Basic glassworking hasn't changed much since the early days due to the nature of the medium. You can't force glass to behave in anyway other than according to it's own laws of physics. Really folks, just our tools, toys, studio gadgets and artistic expressions have changed.

.....and Tony, I respecfully disagree. :D Mica adhered to the surface of lightening/sand formed glass has probably been around since the advent of man and before. Now I do concede that it wasn't put on with an airbrush until more recent times.........

As for thinking "it's all been done before" is a dead end? Personally, I live to push the edges with my glasswork - can't learn enough, fast enough about the artform. If I go too many days without "experimenting" on some new glass project, I begin to get withdrawal symptoms. Takes the form of crabby, cranky, don't look at me, don't talk to me, don't even think about me - I want to be in the studio trying to do this or maybe this or...........with the glass!

Just because I think it's all been done or expressed before in some way or another - this doesn't stop my learning and doing for a second. There's not enough hours in the day or my lifetime to get it all done when it comes to glasswork.

This said, I gladly share "most" of what I know about glassworking with other glassworkers who are sincere about learning and willing to engage in a recipricol exchange of information.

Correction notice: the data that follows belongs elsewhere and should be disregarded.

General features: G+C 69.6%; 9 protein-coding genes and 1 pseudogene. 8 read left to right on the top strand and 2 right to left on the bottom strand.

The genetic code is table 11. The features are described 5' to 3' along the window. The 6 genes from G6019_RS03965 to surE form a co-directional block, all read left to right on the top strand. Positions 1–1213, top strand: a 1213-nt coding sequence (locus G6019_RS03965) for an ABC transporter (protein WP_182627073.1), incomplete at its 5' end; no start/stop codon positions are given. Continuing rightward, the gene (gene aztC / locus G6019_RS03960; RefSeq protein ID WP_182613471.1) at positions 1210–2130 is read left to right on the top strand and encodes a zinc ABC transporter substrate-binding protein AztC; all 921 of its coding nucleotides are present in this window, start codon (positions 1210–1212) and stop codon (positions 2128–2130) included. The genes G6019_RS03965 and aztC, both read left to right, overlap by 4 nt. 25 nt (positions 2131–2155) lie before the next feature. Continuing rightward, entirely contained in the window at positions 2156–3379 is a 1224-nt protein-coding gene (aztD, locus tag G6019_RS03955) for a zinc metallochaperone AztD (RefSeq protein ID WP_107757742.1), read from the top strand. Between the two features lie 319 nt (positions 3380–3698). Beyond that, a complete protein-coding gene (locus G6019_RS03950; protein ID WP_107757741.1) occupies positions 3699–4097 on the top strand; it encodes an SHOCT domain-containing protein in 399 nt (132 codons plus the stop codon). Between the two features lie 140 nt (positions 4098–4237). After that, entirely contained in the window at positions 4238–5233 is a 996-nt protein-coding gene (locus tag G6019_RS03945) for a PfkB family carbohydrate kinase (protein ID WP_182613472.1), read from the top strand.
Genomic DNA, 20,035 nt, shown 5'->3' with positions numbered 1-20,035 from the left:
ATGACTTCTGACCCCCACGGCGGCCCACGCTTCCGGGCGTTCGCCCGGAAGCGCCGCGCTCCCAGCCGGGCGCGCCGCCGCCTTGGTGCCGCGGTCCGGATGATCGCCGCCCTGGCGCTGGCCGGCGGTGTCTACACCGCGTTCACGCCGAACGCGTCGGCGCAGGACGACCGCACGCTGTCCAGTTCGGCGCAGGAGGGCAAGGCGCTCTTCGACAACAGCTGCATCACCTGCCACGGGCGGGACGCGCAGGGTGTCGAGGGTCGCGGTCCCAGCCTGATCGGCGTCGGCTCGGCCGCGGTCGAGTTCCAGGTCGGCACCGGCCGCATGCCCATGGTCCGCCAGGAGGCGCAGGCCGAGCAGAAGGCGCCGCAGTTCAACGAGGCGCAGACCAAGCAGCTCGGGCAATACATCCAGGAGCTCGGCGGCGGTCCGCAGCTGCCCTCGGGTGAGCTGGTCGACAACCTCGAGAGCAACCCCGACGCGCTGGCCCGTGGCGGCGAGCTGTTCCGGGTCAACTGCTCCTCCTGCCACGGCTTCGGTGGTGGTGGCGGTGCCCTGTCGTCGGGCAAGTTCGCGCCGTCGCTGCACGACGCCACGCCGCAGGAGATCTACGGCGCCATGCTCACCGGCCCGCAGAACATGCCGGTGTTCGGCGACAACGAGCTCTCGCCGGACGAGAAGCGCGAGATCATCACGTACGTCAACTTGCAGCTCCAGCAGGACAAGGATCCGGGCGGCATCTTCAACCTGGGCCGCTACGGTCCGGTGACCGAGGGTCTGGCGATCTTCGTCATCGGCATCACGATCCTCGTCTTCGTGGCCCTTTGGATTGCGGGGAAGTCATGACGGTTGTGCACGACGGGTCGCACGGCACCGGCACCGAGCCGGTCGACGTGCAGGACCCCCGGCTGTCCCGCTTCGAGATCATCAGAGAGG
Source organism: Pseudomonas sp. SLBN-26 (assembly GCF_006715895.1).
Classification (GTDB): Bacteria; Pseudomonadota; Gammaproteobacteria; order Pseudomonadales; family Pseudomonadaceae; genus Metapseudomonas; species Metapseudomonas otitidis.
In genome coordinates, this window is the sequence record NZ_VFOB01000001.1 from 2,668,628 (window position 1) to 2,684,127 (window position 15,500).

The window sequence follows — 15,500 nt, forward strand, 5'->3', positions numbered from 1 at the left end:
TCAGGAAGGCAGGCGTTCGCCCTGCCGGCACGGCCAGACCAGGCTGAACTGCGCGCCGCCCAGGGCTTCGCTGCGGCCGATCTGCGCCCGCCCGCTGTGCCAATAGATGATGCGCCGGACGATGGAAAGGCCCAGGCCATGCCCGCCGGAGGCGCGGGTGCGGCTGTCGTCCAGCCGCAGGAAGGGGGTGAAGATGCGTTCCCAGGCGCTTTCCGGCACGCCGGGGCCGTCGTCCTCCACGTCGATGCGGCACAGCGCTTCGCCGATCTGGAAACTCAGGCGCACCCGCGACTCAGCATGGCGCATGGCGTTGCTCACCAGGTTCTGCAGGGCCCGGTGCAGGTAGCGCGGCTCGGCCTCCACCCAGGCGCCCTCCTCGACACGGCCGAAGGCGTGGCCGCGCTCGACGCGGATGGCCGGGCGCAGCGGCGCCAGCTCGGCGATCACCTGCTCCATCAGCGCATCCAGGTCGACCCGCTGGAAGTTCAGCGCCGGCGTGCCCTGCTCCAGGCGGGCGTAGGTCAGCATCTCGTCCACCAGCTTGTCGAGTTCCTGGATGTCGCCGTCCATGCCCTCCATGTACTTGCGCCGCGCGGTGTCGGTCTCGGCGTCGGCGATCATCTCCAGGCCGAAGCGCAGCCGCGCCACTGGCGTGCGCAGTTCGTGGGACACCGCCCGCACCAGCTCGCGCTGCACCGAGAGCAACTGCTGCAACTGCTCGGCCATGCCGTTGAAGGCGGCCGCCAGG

I will continue to not share with rip-off artists. My choice.............. I too have to make a living from the sale of my art. Sad commentary, but like Geri, I've been through the fire when it comes to copy-cat artists.

What do you all think about the arts import market? Guess where many of the hip, cool and tasty "under-priced" import designs come from?

From us! Because the importers know "our" designs will sell here.

Knock-offs! ......and yes, in this case, the argument probably can be made that nothing is really new and no one can own technique or even designwork if the original is changed just enough to satisfy copyright.

So my answer to this is just continue to get better at what you do and outpace the competition.

But along the way, if I choose to keep a few secrets to myself, I hope you'll understand and respect my position - just as I respect your opinion. :D

......and yes, teachers need to have an in-depth understanding of what they're teaching. IMHO, taking one or two glassworking classes does not qualify a person to teach. Glass is a hands-on learning experience and although I've been working with glass for 25+ years, I wouldn't dream of trying to teach anything more than a basic stained glass class.

Still a novice - the learning never stops. (even though it's all been done before - LOL!)